Would your charitable organisation benefit from being set up as a Community Interest Company v Charity?
Startup charitable organisations face many challenges. Not least is the difficult decision as to which legal structure is used to operate the venture. A charitable organisation can take many legal forms in the UK. This blog post focuses on the difference between the two main vehicles used to operate in the not-for-profit sector; Community Interest Company (CIC) or Scottish Charitable Incorporate Organisation (SCIO).
What is a Community Interest Company?
Structure and Requirements
A CIC is a type of limited company designed for social enterprises that want to use their profits and assets generated from trade for the public good. CIC’s operate similarly to the limited company in that they generate trade with a view to profiting. The difference between a CIC and a limited company is that CIC’s must reinvest at least 50% of their profits into the community that they represent. This is known as the asset lock. The function of the asset lock is to ensure that assets must be used for the community they serve.
Community Interest Test
Limited companies are set up to benefit the owners, members and employees. The primary purpose of the CIC is to benefit the community. An entity seeking to become a CIC must satisfy the CIC Regulator that a reasonable person might consider that its activities (or proposed activities) are carried on for the benefit of the community.
In the course of making any decision to pursue a CIC for carrying out your activities, you should consider:
- the purposes for the venture;
- the activities of which it will engage; and
- who will benefit from the activities.
In addition, CIC’s have to send a copy of their annual accounts to Companies House with an additional Community Interest Report that details their activities for the community and how they are meeting the needs of said community.
Access to finance
The reporting obligations that come with being a CIC can be beneficial for raising finance. Some donors will donate to CICs because of the protection that comes having the same reporting obligations as a limited company.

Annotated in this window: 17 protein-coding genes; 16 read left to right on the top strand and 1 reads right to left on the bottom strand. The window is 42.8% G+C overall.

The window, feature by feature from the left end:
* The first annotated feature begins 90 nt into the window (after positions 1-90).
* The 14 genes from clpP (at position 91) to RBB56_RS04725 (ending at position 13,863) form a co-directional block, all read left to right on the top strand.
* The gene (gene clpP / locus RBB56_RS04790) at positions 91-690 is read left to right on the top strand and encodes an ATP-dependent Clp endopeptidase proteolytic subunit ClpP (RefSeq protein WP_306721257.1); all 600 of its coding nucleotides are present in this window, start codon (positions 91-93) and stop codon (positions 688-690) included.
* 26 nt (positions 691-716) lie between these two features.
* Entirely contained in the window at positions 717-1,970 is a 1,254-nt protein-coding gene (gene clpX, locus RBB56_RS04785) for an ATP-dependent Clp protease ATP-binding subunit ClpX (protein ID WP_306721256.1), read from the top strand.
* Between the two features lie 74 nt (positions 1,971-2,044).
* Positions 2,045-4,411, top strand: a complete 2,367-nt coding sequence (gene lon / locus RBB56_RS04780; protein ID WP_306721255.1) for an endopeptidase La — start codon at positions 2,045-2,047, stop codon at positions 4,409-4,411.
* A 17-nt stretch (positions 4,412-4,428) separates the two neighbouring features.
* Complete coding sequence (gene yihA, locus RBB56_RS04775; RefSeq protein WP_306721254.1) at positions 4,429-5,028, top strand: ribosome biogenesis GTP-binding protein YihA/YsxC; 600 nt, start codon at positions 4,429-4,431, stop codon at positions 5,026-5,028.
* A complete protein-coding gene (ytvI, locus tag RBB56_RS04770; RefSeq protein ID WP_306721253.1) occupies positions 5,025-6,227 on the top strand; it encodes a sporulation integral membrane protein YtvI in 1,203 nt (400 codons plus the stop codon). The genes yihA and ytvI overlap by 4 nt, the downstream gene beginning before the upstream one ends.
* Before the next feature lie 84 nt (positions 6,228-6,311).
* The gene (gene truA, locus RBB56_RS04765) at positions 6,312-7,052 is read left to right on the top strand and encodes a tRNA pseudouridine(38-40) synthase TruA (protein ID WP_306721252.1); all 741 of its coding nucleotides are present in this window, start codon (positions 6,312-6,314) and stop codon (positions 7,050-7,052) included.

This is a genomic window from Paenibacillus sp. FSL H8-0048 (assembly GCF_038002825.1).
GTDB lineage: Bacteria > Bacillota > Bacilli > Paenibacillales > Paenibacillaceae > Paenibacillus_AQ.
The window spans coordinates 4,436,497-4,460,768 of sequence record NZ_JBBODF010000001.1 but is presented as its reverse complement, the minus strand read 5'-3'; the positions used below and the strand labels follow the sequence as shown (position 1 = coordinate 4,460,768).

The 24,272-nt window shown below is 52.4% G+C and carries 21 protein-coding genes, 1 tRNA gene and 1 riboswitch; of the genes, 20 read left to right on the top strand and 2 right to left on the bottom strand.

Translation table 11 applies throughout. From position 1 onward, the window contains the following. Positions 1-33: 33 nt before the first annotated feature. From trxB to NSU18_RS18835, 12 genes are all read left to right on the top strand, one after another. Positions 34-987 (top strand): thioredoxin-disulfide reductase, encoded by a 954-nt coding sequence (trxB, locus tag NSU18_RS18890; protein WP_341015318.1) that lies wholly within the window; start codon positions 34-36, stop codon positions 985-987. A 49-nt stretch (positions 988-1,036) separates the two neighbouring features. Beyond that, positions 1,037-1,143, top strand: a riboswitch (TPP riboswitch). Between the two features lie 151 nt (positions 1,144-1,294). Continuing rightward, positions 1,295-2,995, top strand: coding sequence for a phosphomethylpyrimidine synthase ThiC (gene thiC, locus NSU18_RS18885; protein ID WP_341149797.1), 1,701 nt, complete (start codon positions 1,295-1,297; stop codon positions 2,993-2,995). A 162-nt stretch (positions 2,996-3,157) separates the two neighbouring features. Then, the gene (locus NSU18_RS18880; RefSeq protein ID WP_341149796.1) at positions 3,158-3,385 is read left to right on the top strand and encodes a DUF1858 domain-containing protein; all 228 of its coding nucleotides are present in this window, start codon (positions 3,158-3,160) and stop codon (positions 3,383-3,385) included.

CIC’s benefit the owners by the principle of limited liability. This means that those who run and own the business have additional security. This provides the assets of the social enterprise with protection which would not generally be available in other not-profit legal entities.
A Community Interest Company structure may also be more appealing for the reason that there is a lower level of continual governance for a CIC than a charity. CICs are regulated by the CIC Regulator. CIC regulation protocols are a light touch with the main requirement being the submission of an annual Community Interest Report. Charities, by contrast, are more strictly regulated by the Office of the Scottish Charity Regulator (OSCR) (in Scotland).
What is a SCIO?
The SCIO is different to the CIC as it is not a company nor is it subject to company law rules. However, the SCIO does benefit from the limited liability principle as the SCIO has a separate legal personality to its trustees.
What are the requirements of incorporating a SCIO?
A SCIO can only be a charity the Office of the Scottish Charity Regulator (OSCR) is the regulator of the SCIO’s legal form and in order to become a SCIO, the body must past the charity test. The charity test is in two main parts:
- an organisation has to show that it has only charitable purposes; and
- that it provides public benefit in achieving those purposes.
This is a key point in that
In addition, an organisation cannot become a SCIO if it fits any of the following descriptions:
- it is set up to be or advance a political party;
- its governing document allows it to use its assets (cash or property) for non-charitable purposes; and
- its governing document allows Scottish Ministers to direct or control its activities.
Clearly this limits the ability of certain organisations to use the SCIO as a vehicle for carrying on activities. In addition, a SCIO must have a constitution covering the basic elements of governance. As well as complying with the basic criteria in relation to name, constitution and principal office. The key difference between
SCIOs are subject to stringest oversight by the Office of the Scottish Charity Regulator (OSCR). In terms of administrative requirements, SCIO’s must:
- File annual accounts
- Maintain a register of their charity trustees which must be updated within 28 days of any change in SCIO membership. Any person may request a copy of the SCIO’s register of charity trustees and are entitled to be given a copy by the SCIO within 28 days.
- Maintain a register of members that can be requested and must be produced by the SCIO within 28 days of request.
What happens if the SCIO no longer meets the charity test?
Like other charitable organisations, a SCIO must continue to meet the charity test as outlined in point 1. In the event a SCIO fails to meet the test, the OSCR will direct the SCIO to take such steps as the OSCR considers necessary to meet the test. A SCIO which fails to take the steps to meet the test will receive further direction from the OSCR to make an application for solvent or insolvent dissolution. If the OSCR fails to comply with the direction to dissolve, the OSCR must apply to the Court of Session for an order for dissolution.
This guide has focused on the structural requirements of the two most prominent charitable organisation structures currently used in Scotland. Should your organisation require any advice regarding which structure to pursue, please do not hesitate to contact the Corporate team at Gilson Gray.
This concludes the comparative section of this blog series. Next up will be a summary blog encapsulating the key points to takeaway from the series.
If you require further information please contact:
Oliver Craig by email: email@example.com or by phone: 0141 286 2017 / 0131 516 5354